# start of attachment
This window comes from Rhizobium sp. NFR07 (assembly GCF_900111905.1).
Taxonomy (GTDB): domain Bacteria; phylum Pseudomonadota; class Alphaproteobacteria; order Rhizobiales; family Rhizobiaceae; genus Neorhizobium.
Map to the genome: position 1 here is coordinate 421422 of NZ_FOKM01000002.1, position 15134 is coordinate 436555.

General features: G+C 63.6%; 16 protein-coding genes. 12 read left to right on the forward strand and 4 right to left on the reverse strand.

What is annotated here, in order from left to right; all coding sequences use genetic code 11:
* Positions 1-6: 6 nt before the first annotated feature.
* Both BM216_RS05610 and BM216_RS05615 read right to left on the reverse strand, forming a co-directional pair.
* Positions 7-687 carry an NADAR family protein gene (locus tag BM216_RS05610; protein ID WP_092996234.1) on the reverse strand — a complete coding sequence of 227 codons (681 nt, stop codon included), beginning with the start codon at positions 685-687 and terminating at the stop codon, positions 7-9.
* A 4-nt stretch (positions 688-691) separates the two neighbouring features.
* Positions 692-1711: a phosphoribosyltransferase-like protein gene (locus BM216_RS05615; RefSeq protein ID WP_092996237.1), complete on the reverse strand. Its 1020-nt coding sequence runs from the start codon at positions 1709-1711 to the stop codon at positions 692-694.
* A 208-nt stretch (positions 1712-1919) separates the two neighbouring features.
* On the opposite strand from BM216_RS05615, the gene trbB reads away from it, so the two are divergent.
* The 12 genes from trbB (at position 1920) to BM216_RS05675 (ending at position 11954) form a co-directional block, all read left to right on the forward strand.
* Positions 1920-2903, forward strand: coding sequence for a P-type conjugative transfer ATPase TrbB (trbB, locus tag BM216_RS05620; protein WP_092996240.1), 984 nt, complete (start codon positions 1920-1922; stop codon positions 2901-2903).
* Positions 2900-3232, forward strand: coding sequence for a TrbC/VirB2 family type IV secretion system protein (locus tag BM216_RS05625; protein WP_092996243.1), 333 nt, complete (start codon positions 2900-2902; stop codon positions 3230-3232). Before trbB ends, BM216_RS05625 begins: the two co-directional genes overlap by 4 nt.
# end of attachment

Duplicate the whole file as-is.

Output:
This window comes from Rhizobium sp. NFR07 (assembly GCF_900111905.1).
Taxonomy (GTDB): domain Bacteria; phylum Pseudomonadota; class Alphaproteobacteria; order Rhizobiales; family Rhizobiaceae; genus Neorhizobium.
Map to the genome: position 1 here is coordinate 421422 of NZ_FOKM01000002.1, position 15134 is coordinate 436555.

General features: G+C 63.6%; 16 protein-coding genes. 12 read left to right on the forward strand and 4 right to left on the reverse strand.

What is annotated here, in order from left to right; all coding sequences use genetic code 11:
* Positions 1-6: 6 nt before the first annotated feature.
* Both BM216_RS05610 and BM216_RS05615 read right to left on the reverse strand, forming a co-directional pair.
* Positions 7-687 carry an NADAR family protein gene (locus tag BM216_RS05610; protein ID WP_092996234.1) on the reverse strand — a complete coding sequence of 227 codons (681 nt, stop codon included), beginning with the start codon at positions 685-687 and terminating at the stop codon, positions 7-9.
* A 4-nt stretch (positions 688-691) separates the two neighbouring features.
* Positions 692-1711: a phosphoribosyltransferase-like protein gene (locus BM216_RS05615; RefSeq protein ID WP_092996237.1), complete on the reverse strand. Its 1020-nt coding sequence runs from the start codon at positions 1709-1711 to the stop codon at positions 692-694.
* A 208-nt stretch (positions 1712-1919) separates the two neighbouring features.
* On the opposite strand from BM216_RS05615, the gene trbB reads away from it, so the two are divergent.
* The 12 genes from trbB (at position 1920) to BM216_RS05675 (ending at position 11954) form a co-directional block, all read left to right on the forward strand.
* Positions 1920-2903, forward strand: coding sequence for a P-type conjugative transfer ATPase TrbB (trbB, locus tag BM216_RS05620; protein WP_092996240.1), 984 nt, complete (start codon positions 1920-1922; stop codon positions 2901-2903).
* Positions 2900-3232, forward strand: coding sequence for a TrbC/VirB2 family type IV secretion system protein (locus tag BM216_RS05625; protein WP_092996243.1), 333 nt, complete (start codon positions 2900-2902; stop codon positions 3230-3232). Before trbB ends, BM216_RS05625 begins: the two co-directional genes overlap by 4 nt.